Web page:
## Chessboard Carte Blanche by Hedgehog

### Puzzle solution process

This is one possible solution path. The chessboard pattern means that all answers have alternating odd and even digits. From the answer lengths and grid symmetry, we can deduce immediately that the across entries are A to P and there are two in each row, with lengths of (4, 2), (4, 3), (5, 2), (3, 4), followed by the reverse lengths in the bottom half.

b and c are three-digit cubes, ie from the set {125, 216, 343, 729} (not 512 because it has consecutive odd digits). Y = 2c has four digits, so c = 729 and Y = 1458. E and L are opposite across entries with five digits, so they have the same pattern of odd-even digits (either both oeoeo or both eoeoe); we know L = E + b, so b = L − E and is even, which means b = 216.

There are only four four-digit Fibonacci numbers, {1597, 2584, 4181, 6765}, so H is one of {4181, 6765} (excluding consecutive digits of the same odd-even parity). As C = H + 729, C = 7494 (not 4910 with consecutive odd digits) and H = 6765.

F and T are factors of 6765; it has obvious factors of 5 and 3, and 6765/15 = 451 may be recognised as 11×41 (as the middle digit is the sum of the outer ones), so it’s fully factorised as 3×5×11×41. For F, the two-digit factors are {11, 15, 33, 41, 55}, of which only F = 41 has alternating parity. The three-digit factors are {123, 165, 205, 451, 615}, so T is one of {123, 165}. B is a factor of T − 3F, but 123 − 3×41 = 0, so T = 165. Now B is a two-digit factor of 165 − 3×41 = 42, ie one of {14, 21} (not 42 with consecutive even digits).

f = V + x (where x is a square), so the three-digit M = Vf = V2 + Vx, which means V < 32. V is also a two-digit factor of Y = 2×36, so it’s one of {18, 27}. If V is 27, adding squares {1, 4, 9, 16} gives {28, 31, 36, 43} respectively for f, of which only {36, 43} have alternating parity; but 27×36 = 972 for M has consecutive odd digits and 27×43 = 1161 is too big. So V = 18.

Now K = 18 + f and it’s the grid entry opposite F = 41, so its first digit is odd and the second is even, which means f is even. Then O = 2B + f is even, with a parity pattern of oe, and its opposite entry B has parity of eo, so B = 21, which makes R = 492.

Adding even squares {4, 16, 36, 64} to 18 for f, 18 + 4 = 22 has consecutive even digits, 18(18 + 36) = 972 for M has consecutive odd digits and 18(18 + 64) = 1476 is too big. So the square is 16, giving f = 34, M = 612, K = 52, O = 76 and a = 5610.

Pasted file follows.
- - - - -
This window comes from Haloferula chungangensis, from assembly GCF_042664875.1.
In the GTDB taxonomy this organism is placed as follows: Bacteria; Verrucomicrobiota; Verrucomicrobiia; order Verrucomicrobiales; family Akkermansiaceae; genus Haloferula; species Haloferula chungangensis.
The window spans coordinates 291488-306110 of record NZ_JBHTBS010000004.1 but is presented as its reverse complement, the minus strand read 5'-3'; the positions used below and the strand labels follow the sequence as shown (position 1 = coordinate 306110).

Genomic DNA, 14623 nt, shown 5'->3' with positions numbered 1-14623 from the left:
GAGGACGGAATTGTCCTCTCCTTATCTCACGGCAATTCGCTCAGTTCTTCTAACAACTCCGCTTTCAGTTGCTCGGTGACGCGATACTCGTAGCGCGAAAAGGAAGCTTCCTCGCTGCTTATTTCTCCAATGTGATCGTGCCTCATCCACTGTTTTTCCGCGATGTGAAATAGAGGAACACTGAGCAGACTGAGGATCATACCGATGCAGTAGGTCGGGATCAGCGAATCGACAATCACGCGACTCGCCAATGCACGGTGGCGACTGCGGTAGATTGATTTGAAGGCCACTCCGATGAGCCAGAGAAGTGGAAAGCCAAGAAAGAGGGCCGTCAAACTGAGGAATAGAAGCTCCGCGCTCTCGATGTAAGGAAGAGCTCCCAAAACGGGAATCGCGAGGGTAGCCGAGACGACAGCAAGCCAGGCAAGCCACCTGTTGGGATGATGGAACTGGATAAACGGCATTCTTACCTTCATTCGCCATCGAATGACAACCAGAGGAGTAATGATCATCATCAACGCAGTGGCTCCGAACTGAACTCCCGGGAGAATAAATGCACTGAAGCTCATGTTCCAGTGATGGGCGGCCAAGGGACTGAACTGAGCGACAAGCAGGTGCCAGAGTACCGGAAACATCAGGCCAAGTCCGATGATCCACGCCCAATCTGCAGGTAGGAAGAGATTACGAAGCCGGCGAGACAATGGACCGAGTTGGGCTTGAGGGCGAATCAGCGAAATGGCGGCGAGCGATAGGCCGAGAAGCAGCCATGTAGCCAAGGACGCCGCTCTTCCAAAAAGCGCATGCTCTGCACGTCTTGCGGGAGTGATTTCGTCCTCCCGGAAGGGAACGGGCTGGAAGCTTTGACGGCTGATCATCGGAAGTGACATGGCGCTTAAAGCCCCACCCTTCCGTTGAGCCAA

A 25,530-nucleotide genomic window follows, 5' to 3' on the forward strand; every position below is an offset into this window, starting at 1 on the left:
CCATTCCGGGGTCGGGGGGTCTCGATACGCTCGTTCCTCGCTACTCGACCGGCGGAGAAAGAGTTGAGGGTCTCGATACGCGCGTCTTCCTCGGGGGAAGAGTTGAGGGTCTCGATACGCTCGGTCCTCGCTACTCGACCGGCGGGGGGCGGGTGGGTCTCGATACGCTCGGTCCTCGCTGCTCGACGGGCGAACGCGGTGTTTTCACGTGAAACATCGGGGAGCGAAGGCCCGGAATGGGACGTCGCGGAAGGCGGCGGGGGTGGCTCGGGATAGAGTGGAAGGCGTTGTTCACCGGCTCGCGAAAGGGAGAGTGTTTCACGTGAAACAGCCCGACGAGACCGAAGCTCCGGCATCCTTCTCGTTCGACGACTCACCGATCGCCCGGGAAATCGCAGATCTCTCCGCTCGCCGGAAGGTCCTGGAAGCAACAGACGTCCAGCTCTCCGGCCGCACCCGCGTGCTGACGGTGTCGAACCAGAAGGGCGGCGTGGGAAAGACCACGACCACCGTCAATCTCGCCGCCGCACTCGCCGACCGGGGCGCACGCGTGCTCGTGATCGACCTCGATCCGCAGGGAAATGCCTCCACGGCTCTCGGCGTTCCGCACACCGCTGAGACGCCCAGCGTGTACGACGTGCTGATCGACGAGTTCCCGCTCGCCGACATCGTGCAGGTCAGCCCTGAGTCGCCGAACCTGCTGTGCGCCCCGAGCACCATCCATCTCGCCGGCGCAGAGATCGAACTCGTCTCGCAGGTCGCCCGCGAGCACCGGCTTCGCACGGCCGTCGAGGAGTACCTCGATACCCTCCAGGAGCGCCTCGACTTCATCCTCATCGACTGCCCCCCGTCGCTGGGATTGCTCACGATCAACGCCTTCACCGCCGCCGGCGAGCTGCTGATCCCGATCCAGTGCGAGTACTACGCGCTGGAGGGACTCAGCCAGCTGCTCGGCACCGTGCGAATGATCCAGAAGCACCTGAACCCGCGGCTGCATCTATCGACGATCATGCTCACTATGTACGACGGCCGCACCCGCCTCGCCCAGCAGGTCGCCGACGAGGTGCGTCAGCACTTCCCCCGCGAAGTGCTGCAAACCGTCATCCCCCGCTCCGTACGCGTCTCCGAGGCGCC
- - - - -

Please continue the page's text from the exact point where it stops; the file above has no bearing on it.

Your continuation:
M has digit parity of eoe, so its opposite entry D is also eoe. But D shares the row with C = 7494, so there must be a space between them, with odd digits in grey cells and even digits in white ones. This allows us to place C, F, H, K and M in the grid and fix the positions of D, G, I, J and N .

From the grid, we know N’s parity pattern is eoeo, so P = N + 18 is also odd, with parity of eoeo, and must start in the fourth cell of the bottom row. Now we can place O = 76 in the first two cells of the bottom row, and its partner B = 21 at the end of the top row. A is opposite N, ie in cells 2 to 5 of the top row, and has parity of oeoe.

We know D = Q + 591 is even, so Q is odd. X = 165(Q − 18) has four digits, so Q ≥ 1010/165 + 18 ≈ 24.1, ie it’s at least 25. Q = e − 20, so e is odd and ≥ 45, and e = 18 + x needs x to be an odd square that’s ≥ 27. But 18 + 81 = 99 has consecutive odd digits, so x = 49, e = 67, Q = 47, D = 638 (which we can enter in the grid) and X = 4785. Now G = 769 (entered at the start of row 4), which makes S = 47678.

In row 2 of the grid we now have 7494_638, and for the first down answers Q to V we have {47, 492, 47678, 165, U, 18}, so it’s very likely that they all start in row 1, with 47 in column 1, 492 in column 3, 47678 in column 5, 165 in column 6, U in column 7 (where we already have 234) and 18 in column 8 (where we already have those digits). U = 234 is indeed 18×13 (ie V × a prime), and this placement of U and V matches the digits we have opposite being b = 216 and e = 67. But we’ll continue without this assumption.

The only three-digit values for d = 52x where x is a square are {52×4 = 208, 52×9 = 468, 52×16 = 832} and the only one with alternating digit parity is d = 832. That makes Z = 63232, J = 765 and I = 1638, and we can enter I and J in the grid.

W = (U − 165)2 has four digits, so U is between √1010 + 165 ≈ 196.8 and √9898 + 165 ≈ 264.5. It’s 18p where p is a prime, so p is between 10.9 and 14.7, ie one of {11, 13}, but 11×18 = 198 has consecutive odd digits, so p = 13, U = 234 and W = 4761.

We now have all the down answers. With the digits we have in the grid, the only place Z = 63232 fits is at the bottom of column 4. The only other five-digit down answer is S = 47678, which must go opposite at the top of column 5. Then Q and R can only go at the tops of columns 1 and 3. Now the only place a = 5610 fits is down from the last grey cell in row 4, and Y = 1458 can only go in column 8, starting in row 3, which forces the 18 at the top of that column to be the entry for V, with T = 165 and U = 234 at the tops of column 6 and 7. The entries in the opposite corner are now forced to be b, c and e. All the down entries can be entered, giving the grid shown here.

In row 3, E could be 472_6 or 72_65, but we know it’s a multiple of T = 165, so it can’t end in 6. Of the five possibilities for 72_65 with an odd middle digit, the only multiple of 165 is E = 72765, which makes L = 72981 opposite.

Now N = 47x, where x is a square, is _303 in the grid, so x ends in 9 and is ≥ 2303/47 = 49 and ≤ 8303/47 ≈ 176.7, ie one of {49, 169}. But 47×169 = 7943 doesn’t fit, so N = 2303, which makes P = 2321. Finally, A = _4_4 and is a multiple of 41 and 67 (and 2, obviously). 4×41×67 = 10988 is too big, so A = 5494 = 2×41×67 and the grid is complete.